The estate probate process can be quite complicated. This process is essential for ensuring that the assets of a deceased person are distributed correctly. Before starting probate, it’s best to acquire the guidance of an experienced lawyer. At The Millman Law Group, we have extensive knowledge of all aspects of estate planning, including the probate process. If you have any questions about the probate process, read on for a few answers to common considerations.
Is It Ever Too Late For the Probate Process?
Technically, no. However, we recommend starting your Florida estate probate process in a timely fashion. This is because important information you need like documents, bills, and statements may be misplaced as more time passes.
Do I Need an Attorney To Go Through Probate?
In most cases, yes, you are required to have an attorney before you can move forward in the estate probate process. There is one exception, “disposition without administration.” However, it’s only for very small estates. Even when you go through this process, working with a lawyer can ensure that no mistakes are made.
How Long Does The Process Take?
The length of the process depends on the type of probate process you’re going through, either Formal Probate Administration or a Summary Administration. The process can take anywhere from less than a month to up to well over one year. The final length will depend on the complexity of the estate.
Which Parties Should Be Involved In Probate?
The parties involved in the process include the court clerk of the county in which the deceased passed away, a judge, attorney, and anyone filing to inherit assets.
Who Cannot Serve as Personal Representative?
A personal representative is required to probate a will. However, individuals who cannot serve as a personal representative are those who are not a Florida resident (unless related by blood), anyone under age 18, anyone convicted of a felony, or anyone mentally or physically unable to perform their duties.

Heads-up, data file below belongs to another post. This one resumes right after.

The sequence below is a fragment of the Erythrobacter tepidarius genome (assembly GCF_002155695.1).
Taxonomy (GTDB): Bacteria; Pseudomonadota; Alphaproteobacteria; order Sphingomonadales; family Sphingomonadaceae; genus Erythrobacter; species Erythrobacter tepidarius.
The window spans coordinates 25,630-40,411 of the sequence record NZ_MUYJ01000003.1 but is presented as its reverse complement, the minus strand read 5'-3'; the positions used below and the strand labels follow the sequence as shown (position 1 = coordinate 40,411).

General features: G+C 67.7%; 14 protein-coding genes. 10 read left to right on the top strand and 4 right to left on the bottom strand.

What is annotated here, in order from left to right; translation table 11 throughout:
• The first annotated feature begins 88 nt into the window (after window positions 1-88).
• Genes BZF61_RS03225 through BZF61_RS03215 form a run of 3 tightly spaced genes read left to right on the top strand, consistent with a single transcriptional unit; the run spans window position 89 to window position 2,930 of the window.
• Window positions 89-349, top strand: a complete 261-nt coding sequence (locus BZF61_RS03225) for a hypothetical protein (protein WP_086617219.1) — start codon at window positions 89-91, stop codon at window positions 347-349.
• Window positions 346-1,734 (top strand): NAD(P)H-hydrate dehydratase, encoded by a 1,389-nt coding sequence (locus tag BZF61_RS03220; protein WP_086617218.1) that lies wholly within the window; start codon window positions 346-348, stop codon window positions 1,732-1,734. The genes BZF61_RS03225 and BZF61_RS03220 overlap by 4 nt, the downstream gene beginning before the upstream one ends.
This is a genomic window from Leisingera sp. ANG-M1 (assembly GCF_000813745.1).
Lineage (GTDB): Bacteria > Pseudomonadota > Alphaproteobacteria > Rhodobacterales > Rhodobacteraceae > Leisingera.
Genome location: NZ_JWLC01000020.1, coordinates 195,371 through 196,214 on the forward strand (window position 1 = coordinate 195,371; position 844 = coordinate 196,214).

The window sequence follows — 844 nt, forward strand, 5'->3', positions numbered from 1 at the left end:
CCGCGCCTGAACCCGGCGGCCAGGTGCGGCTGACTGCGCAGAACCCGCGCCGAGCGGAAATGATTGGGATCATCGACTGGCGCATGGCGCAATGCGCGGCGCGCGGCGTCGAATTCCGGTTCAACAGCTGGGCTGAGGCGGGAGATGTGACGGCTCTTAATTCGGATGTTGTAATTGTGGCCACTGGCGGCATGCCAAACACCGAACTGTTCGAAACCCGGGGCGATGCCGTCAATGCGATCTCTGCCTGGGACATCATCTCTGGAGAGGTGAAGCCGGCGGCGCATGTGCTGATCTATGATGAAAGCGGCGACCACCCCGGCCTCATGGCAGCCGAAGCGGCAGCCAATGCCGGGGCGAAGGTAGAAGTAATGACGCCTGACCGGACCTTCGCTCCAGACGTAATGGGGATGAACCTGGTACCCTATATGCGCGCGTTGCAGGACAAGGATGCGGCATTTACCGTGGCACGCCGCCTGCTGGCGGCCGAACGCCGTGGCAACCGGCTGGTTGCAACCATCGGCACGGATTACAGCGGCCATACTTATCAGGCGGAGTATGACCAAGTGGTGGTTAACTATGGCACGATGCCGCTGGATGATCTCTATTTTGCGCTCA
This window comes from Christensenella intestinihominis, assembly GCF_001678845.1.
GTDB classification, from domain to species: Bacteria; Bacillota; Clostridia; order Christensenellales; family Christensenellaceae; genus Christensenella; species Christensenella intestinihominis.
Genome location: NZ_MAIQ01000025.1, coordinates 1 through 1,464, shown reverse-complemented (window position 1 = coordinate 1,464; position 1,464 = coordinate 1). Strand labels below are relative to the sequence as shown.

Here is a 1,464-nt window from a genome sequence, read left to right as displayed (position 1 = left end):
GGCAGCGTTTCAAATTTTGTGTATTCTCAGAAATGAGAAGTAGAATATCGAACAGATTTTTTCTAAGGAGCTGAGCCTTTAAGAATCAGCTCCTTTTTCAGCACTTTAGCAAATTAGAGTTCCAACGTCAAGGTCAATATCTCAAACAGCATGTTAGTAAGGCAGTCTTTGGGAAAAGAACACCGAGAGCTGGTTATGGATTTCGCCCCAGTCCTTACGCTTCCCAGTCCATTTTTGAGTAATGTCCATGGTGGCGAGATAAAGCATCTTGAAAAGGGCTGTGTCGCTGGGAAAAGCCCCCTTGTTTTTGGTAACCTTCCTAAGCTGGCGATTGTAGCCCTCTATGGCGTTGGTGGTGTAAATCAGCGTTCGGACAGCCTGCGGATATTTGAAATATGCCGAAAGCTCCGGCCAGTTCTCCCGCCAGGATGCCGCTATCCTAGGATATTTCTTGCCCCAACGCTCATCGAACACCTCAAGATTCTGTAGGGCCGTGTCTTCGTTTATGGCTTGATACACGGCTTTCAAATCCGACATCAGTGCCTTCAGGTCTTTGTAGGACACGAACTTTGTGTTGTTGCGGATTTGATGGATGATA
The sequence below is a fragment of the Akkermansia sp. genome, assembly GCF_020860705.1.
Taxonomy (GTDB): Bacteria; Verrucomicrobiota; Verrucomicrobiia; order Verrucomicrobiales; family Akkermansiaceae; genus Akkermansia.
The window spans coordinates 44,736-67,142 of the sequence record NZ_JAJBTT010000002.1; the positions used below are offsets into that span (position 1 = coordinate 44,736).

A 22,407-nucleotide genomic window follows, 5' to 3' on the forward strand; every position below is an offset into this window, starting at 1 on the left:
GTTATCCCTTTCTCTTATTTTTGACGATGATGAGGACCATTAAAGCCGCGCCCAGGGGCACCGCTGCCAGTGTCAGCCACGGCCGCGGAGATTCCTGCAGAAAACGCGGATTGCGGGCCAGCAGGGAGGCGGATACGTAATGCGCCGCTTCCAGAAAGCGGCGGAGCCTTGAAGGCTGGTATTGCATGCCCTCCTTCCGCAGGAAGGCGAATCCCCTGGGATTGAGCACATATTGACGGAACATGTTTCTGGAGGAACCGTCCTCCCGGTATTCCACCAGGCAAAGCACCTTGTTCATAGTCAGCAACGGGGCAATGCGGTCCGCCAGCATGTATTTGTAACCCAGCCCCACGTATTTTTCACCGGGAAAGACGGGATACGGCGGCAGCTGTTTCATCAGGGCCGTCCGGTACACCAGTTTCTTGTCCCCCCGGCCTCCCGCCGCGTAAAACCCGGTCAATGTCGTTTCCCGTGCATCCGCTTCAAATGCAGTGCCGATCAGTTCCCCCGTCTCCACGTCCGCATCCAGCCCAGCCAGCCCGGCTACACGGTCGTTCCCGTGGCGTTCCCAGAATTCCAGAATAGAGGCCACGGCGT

Who Serves as Personal Representative When There Is No Will?
If there is no will, the surviving spouse is appointed as the personal representative. However, if the spouse declines, the personal representative is selected by a majority of the heirs. If the heirs cannot agree about who will take on the role, the court makes the final decision.
Clearly, the estate probate process can be pretty complex. This is why navigating the process or avoiding the hassle altogether with the help of your lawyer is the best choice.
Estate Planning Made Easy With Millman Law Group
Millman Law Group, PLLC is rare because it’s one of the only law firms that offer life planning in South Florida. From life care planning to the preparation of detailed estate plans, Millman Law Group has committed to serving Floridian elderly communities in Boca Raton, Palm Beach County, Ocean Ridge, Hillsboro Beach, and many other areas since 2018. Our dedicated team also specializes in special needs trusts and catering to any age demographic because we know for certain it’s never too early to start preparing you and your family for your future. For the latest news in estate planning and elder care law, follow us on Facebook, Twitter, Linked In, and Pinterest. You can also contact us at 561-463-6480.